New Study Catches Speciation in Action
Today's entry was written by the BioLogos Editorial Team. You can read more about what BioLogos believes here.
Though an extremely important part of evolutionary theory, speciation has been notoriously difficult for scientists to observe in action. However, a new study published in the August issue of the American Naturalist has found that a single genetic change has sent two different populations of monarch flycatchers on the path to speciation.
The study, led by biologist J. Albert Uy of Syracuse University, looked at two populations of monarch flycatchers, a species of bird native to the Solomon Islands, which are east of Papua New Guinea. One species is found on the larger main island of Makira, while the other is found on the smaller surrounding islands, However, besides their different locations, the only noticeable difference between the two populations is feather coloration: one has all black feathers while the other has a chestnut-colored belly.
The scientists wanted to see whether the two populations had stopped exchanging genes -- a sign that these populations were on the road to speciation. Since tracking every member of both populations would be impossible, the team instead tested to see how mating males would respond to members of the other population. Monarch flycatchers actively defend their mating territories, and if a rival male enters, a fight often ensues. If males from one population attacked members of the other when they entered their mating territories, then clearly the two populations were still competing for the same mates and therefore still exchanging genes. If not, then the two populations were no longer inter-breeding.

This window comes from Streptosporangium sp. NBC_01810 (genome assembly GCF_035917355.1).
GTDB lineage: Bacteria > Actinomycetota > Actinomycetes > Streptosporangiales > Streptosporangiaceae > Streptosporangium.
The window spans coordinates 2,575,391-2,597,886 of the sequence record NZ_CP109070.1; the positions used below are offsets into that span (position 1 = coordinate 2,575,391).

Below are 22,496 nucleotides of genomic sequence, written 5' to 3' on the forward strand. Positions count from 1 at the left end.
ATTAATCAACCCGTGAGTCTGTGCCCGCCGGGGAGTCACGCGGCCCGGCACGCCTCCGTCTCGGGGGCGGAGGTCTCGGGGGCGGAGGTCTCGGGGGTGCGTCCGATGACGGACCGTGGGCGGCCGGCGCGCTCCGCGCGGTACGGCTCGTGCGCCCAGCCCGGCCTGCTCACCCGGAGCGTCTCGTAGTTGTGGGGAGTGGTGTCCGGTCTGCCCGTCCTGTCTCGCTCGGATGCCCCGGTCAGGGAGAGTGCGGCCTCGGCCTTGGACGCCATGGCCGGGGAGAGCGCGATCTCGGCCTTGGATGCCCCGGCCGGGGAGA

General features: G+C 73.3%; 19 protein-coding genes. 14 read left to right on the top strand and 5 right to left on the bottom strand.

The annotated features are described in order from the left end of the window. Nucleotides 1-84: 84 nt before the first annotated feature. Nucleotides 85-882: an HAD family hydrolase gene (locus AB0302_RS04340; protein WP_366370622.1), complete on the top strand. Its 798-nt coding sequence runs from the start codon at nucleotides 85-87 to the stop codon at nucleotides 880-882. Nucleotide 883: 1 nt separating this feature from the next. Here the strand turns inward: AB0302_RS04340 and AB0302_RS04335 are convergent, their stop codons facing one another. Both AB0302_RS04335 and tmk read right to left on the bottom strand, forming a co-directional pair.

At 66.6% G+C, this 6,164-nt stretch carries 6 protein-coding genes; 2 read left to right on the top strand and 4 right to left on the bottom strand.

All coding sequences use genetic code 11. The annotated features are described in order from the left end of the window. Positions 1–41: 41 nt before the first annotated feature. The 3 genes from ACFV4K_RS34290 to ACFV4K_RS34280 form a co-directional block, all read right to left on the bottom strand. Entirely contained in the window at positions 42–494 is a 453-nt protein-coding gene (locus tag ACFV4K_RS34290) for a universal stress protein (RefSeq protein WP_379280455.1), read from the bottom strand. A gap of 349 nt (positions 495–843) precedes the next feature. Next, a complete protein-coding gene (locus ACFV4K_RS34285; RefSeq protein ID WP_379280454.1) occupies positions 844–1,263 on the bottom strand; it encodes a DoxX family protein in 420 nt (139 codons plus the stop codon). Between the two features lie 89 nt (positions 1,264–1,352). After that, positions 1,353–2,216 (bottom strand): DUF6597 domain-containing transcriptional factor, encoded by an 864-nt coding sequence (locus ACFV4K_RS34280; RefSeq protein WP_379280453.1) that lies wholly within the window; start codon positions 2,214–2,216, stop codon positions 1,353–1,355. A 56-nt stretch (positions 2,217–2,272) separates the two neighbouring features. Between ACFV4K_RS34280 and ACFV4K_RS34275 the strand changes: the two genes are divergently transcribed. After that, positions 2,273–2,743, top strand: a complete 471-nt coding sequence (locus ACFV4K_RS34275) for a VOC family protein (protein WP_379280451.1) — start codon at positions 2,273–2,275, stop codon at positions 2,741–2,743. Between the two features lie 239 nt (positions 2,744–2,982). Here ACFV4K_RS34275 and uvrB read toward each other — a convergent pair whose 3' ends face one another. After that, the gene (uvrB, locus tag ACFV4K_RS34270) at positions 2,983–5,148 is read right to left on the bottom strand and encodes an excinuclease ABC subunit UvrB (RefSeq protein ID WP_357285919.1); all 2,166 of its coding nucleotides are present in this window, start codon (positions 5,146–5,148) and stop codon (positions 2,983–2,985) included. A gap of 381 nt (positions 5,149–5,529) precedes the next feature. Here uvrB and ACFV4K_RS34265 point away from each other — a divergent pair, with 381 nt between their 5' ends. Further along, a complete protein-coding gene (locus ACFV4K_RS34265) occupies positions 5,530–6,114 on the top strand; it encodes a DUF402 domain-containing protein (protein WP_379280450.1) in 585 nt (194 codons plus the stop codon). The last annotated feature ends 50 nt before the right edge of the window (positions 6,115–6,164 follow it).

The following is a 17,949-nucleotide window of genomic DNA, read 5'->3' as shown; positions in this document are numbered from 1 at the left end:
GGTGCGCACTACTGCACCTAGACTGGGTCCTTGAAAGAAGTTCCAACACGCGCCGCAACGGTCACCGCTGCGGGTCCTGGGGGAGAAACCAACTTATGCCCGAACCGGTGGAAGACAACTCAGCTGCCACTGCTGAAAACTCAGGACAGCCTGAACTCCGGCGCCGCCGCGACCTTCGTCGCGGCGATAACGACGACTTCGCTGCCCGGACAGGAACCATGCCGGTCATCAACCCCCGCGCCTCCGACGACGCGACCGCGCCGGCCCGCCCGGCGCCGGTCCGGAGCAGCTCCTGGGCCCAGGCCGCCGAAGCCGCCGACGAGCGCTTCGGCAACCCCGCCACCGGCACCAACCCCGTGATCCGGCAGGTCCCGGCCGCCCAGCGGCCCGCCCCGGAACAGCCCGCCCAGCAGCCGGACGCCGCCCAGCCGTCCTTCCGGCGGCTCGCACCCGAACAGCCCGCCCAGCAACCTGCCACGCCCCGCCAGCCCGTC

The team placed taxidermy models into mating grounds and found that the males would attack the models of their own population, but seemed far less inclined to defend against the models of the other population. It seems, then, that these two populations are no longer competing for the same mates and are in most cases no longer mating. Thus, because they are no longer exchanging genes, their evolutionary paths are diverging, and speciation is occurring.
To further investigate, the team compared the genomes of the two populations to see what differences may have separated them. They found only one difference: the MC1R gene, which affects the color of skin and feathers, had changed between the two populations, which accounts for the difference in plumage. One genetic change was enough to cause a split between the two populations and move them towards speciation!
For more on the study, be sure to read the August issue of American Naturalist.